In Dar es Salaam, I have witnessed people do the two at the same time, and I have wondered what the double messaging could be in aid of.

The blindness in Saramago’s novel need not be the physical unseeing such as our gallant ophthalmologists have to deal with.

Blindness can be bestowed on a people–or, rather, a people can bestow blindness on itself—with fully functional biological eyes that have been made to see nothing.

Jenerali Ulimwengu is chairman of Raia Mwema newspaper and an advocate of the High Court in Dar es Salaam. E-mail: [email protected]

Comments

comments

Loading...
Continue Reading

Featured

MWAURA: Burning questions readers would have wanted Head of State asked

Published

on

Loading...

By PETER MWAURA

In his self-appraisal published last Saturday, Mutuma Mathiu says President Uhuru Kenyatta had the better of him during the interview encounter at State House. But that was only because “he brought all his friends and neighbours to the fight”.

Mr Mathiu goes on to say: “Had he shown up alone — or only with a few friends — I’d have nailed his hide to the State House walls and he wouldn’t even have felt my knife.”

The NMG Editorial Director said he had brought along broadcaster Joseph Warungu, a “wonderful, experienced and calm interviewer”, to spearhead the exclusive interview. “My plan was quite simple. I was going to let Joseph take the interview. I would fly in his slipstream, breaking cover only occasionally to fire a bunch of carefully selected provocative questions at the President then slide back.”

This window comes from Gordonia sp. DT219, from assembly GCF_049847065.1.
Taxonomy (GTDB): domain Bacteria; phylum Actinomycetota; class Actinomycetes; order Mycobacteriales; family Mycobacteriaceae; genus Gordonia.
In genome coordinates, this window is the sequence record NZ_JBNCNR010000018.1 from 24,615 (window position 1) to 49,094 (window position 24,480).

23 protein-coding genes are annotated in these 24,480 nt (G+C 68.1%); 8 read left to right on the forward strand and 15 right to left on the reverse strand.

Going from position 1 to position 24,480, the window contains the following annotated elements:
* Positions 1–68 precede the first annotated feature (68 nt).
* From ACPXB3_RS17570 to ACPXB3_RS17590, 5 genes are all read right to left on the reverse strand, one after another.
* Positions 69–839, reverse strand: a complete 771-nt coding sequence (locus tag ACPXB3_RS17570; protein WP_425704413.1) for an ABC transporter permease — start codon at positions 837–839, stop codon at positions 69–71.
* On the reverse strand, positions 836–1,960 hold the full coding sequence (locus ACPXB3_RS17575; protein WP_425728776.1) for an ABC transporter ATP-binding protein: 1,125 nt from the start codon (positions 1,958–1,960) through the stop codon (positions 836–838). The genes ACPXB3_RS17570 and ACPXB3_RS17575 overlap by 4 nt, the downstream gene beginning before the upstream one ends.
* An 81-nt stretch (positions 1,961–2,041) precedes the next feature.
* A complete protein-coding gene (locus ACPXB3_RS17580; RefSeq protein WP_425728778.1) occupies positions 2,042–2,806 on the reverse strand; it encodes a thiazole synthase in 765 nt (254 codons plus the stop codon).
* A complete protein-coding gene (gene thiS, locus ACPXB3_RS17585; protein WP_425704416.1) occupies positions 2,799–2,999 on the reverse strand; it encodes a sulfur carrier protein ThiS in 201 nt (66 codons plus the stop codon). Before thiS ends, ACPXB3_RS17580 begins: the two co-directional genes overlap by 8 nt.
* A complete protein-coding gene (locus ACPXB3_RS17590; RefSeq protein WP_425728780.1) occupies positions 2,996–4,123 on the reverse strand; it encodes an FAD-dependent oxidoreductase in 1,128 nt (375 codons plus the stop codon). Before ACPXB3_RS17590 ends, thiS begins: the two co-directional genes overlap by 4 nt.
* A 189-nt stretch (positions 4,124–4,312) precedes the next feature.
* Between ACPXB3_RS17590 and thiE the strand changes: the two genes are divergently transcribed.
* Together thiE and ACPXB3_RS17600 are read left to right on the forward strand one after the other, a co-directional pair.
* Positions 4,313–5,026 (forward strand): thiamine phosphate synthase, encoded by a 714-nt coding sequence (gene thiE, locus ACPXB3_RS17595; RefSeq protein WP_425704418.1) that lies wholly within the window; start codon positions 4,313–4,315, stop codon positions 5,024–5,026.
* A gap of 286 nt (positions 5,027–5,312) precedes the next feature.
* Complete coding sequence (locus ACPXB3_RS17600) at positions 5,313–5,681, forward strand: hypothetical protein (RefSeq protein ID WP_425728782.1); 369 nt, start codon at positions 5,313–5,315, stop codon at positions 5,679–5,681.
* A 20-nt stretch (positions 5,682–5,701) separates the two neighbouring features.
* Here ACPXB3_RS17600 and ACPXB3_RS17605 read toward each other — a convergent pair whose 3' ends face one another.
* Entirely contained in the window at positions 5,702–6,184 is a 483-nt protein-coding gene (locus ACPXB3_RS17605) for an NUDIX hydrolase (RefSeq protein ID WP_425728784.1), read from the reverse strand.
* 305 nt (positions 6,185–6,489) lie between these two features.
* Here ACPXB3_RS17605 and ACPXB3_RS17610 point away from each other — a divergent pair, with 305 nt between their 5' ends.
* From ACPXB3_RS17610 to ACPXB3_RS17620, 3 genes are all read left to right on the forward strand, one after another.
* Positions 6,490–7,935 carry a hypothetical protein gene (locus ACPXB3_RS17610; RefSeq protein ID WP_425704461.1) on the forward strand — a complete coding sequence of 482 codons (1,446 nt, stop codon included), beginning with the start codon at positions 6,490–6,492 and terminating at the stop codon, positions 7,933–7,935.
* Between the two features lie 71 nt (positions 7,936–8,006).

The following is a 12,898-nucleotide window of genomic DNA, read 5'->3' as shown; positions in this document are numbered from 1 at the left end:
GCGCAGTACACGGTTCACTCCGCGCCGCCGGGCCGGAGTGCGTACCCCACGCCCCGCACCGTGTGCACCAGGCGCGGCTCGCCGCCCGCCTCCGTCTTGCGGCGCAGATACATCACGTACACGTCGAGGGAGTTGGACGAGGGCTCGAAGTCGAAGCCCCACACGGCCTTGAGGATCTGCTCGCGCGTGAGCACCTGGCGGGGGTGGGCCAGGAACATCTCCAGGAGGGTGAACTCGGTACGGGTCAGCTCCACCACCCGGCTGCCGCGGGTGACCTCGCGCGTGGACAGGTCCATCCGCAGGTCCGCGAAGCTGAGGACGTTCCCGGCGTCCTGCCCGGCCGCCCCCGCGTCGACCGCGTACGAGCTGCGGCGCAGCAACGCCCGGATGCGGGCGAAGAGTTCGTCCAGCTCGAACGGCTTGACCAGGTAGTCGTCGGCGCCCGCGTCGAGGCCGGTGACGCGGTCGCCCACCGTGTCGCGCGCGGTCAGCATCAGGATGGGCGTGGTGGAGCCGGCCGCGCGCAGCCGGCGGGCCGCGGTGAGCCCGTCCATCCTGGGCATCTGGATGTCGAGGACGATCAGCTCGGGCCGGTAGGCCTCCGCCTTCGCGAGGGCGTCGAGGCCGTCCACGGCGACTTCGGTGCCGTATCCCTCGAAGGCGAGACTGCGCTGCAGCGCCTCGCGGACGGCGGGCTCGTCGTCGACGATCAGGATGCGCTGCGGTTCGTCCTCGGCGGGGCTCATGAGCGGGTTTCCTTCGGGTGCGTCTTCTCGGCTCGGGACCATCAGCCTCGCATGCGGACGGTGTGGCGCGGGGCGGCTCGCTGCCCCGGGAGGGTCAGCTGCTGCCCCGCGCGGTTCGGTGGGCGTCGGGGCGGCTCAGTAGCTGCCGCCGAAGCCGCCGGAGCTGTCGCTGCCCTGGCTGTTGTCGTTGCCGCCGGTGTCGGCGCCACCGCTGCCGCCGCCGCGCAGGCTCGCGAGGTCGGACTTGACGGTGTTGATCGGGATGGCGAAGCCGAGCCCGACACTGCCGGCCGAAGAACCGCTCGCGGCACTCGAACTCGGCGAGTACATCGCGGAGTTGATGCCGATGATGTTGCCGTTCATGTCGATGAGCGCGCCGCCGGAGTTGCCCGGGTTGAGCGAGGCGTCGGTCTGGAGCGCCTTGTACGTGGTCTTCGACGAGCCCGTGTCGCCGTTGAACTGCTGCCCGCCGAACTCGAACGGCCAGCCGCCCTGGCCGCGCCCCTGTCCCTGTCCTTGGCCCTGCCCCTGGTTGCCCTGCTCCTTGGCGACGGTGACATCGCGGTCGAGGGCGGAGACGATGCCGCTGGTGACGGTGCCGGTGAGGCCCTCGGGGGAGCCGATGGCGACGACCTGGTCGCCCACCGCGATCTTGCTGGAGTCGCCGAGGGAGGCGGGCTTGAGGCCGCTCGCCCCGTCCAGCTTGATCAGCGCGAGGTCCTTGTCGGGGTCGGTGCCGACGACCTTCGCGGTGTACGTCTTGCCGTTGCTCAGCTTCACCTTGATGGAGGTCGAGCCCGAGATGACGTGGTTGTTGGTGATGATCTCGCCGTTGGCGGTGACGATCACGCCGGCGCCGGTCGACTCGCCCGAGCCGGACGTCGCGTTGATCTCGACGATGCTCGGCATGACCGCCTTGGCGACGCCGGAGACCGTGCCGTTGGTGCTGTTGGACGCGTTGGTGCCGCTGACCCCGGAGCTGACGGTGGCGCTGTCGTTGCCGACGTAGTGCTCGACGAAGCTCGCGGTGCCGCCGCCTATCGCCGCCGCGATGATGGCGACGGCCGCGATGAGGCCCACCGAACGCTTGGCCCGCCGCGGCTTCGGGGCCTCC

But he was informed at the last minute that “only one of us would conduct the interview and it wasn’t Joseph”.

If there’s a rematch, he now can find comfort in the readers of the Nation. At the time of writing this, 2,385 of them had posted comments on Facebook about the interview, many of them containing burning questions that would help him to nail the President’s hide to the State House walls, and then some. With the questions, he can impale the President on a spear and exhibit for all to see.

Here are some of the questions. But before dealing them out, it’s fair to state no journalist has ever toppled or trampled over a President in a State House interview. We respect our President and we don’t have Stephen Sackurs of the BBC Hardtalk. Times are changing, though.

It’s also fair to state that Mr Mathiu had a plan of attack: Establish rapport, then ask tough questions. “Mr President, I don’t know whether it would be in order for me to start by congratulating you for the good news in the family,” he said.